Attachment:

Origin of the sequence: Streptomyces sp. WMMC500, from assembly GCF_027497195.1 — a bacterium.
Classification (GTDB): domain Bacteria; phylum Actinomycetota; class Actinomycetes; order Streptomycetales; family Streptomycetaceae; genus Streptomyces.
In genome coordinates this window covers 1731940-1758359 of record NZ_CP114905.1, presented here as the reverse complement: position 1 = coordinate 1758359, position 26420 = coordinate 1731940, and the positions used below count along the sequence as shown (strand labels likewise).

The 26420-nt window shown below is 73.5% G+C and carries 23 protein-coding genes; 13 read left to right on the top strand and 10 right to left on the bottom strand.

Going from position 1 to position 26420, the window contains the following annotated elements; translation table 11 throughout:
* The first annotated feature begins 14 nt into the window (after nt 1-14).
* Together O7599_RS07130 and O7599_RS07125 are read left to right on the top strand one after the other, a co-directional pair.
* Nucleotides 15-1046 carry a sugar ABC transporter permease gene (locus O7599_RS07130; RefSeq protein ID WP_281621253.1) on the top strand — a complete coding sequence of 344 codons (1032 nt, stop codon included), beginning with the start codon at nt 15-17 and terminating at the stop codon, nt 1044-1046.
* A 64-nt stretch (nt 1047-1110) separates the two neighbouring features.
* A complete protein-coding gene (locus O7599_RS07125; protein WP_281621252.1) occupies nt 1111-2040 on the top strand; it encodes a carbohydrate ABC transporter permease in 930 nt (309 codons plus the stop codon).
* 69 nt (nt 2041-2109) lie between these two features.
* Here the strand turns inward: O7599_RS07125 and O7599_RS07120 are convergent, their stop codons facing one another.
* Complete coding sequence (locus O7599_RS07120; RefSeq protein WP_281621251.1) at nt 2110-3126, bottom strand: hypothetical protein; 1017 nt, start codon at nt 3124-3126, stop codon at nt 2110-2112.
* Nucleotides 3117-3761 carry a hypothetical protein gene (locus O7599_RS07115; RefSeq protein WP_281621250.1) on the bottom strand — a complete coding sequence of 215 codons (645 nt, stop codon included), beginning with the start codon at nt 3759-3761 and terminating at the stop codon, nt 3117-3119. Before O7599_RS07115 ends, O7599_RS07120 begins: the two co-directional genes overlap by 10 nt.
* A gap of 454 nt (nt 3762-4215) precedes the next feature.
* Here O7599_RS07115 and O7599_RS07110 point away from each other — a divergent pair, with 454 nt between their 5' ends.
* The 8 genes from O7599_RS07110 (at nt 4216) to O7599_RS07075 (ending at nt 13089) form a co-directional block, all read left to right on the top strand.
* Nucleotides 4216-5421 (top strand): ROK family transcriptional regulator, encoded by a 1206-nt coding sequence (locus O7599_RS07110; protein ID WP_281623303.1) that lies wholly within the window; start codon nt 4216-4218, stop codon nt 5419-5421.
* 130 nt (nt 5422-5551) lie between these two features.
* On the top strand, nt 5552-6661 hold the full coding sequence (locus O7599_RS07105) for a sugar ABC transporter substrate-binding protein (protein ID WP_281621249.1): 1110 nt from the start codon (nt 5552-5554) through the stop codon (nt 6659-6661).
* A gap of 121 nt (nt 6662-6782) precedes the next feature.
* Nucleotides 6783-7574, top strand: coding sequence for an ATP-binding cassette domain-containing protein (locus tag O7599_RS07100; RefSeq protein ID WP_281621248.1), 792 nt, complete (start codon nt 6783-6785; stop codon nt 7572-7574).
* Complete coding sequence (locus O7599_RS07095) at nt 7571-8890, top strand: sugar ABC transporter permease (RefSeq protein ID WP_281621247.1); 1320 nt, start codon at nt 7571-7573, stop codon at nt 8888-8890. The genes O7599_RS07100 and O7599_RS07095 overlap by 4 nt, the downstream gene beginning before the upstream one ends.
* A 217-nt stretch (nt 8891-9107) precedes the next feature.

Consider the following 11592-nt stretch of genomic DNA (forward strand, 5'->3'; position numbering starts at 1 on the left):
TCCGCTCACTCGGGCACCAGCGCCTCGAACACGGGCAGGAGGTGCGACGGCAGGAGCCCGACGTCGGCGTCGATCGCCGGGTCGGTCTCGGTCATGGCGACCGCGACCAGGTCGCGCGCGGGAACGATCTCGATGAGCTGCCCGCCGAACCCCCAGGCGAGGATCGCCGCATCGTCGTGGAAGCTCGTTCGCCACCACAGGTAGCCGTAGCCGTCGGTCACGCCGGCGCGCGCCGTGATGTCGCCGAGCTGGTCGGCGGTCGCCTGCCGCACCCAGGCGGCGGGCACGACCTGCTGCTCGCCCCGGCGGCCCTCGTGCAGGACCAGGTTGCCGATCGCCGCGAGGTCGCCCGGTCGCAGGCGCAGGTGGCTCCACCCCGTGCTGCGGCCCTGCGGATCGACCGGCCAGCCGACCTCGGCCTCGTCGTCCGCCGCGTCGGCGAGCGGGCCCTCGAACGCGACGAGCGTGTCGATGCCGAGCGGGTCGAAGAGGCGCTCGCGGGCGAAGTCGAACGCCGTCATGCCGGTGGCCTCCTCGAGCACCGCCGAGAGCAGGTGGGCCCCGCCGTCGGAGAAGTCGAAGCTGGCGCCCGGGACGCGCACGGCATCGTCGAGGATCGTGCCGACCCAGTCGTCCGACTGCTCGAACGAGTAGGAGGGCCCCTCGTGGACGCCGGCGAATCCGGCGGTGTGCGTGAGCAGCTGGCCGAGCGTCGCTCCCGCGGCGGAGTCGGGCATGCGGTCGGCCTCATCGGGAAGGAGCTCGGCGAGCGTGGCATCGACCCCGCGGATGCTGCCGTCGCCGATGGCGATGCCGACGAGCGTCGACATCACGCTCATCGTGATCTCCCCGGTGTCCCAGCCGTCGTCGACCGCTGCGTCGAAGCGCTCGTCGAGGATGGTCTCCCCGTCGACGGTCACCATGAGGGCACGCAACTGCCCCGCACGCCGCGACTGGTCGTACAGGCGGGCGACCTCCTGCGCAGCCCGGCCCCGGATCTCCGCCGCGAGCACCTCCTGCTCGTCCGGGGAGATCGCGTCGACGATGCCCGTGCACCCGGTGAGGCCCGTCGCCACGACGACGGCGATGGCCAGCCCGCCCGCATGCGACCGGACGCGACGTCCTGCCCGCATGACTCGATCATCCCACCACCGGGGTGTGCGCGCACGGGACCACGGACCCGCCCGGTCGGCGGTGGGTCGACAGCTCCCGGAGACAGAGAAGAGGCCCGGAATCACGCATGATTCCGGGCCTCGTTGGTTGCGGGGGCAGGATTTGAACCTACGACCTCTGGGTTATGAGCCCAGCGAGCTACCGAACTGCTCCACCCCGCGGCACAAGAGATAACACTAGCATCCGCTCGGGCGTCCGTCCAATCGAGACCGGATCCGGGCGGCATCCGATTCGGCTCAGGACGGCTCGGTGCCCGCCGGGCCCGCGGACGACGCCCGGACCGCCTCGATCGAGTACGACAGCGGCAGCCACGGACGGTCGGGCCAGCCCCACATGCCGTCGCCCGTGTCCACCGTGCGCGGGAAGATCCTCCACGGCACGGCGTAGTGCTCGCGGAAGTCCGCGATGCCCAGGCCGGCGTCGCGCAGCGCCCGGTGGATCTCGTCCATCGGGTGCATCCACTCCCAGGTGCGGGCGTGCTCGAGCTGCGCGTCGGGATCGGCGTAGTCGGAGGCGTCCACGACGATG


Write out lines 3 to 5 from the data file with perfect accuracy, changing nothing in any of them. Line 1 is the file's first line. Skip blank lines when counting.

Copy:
In genome coordinates this window covers 1731940-1758359 of record NZ_CP114905.1, presented here as the reverse complement: position 1 = coordinate 1758359, position 26420 = coordinate 1731940, and the positions used below count along the sequence as shown (strand labels likewise).

The 26420-nt window shown below is 73.5% G+C and carries 23 protein-coding genes; 13 read left to right on the top strand and 10 right to left on the bottom strand.

Going from position 1 to position 26420, the window contains the following annotated elements; translation table 11 throughout: